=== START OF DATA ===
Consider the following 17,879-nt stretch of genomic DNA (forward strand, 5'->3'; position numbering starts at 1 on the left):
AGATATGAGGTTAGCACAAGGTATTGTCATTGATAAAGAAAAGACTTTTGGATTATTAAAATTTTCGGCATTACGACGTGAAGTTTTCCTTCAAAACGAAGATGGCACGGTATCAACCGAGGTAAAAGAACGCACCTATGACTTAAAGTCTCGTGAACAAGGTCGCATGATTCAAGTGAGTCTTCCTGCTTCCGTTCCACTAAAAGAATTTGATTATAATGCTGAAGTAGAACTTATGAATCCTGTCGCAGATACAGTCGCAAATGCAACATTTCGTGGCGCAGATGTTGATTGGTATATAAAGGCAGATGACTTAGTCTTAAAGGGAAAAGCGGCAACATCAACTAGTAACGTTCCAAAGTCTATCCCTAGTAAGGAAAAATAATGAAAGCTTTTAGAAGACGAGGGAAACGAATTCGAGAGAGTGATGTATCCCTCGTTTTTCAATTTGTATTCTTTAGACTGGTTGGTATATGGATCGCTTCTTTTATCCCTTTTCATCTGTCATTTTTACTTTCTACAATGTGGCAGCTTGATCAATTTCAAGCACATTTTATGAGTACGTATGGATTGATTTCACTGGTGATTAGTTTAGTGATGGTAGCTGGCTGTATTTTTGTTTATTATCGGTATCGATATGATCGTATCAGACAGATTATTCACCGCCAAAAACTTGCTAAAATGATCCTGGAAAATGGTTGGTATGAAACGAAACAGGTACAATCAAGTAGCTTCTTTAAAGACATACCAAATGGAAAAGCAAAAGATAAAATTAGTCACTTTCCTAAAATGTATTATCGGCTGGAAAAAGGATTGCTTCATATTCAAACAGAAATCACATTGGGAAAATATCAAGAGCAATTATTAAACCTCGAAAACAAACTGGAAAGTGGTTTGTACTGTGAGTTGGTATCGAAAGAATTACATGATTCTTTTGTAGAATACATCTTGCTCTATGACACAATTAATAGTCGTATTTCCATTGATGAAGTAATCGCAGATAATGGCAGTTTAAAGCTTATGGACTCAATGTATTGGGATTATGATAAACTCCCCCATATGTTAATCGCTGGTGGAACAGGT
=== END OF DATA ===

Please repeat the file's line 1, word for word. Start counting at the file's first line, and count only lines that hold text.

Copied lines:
Consider the following 17,879-nt stretch of genomic DNA (forward strand, 5'->3'; position numbering starts at 1 on the left):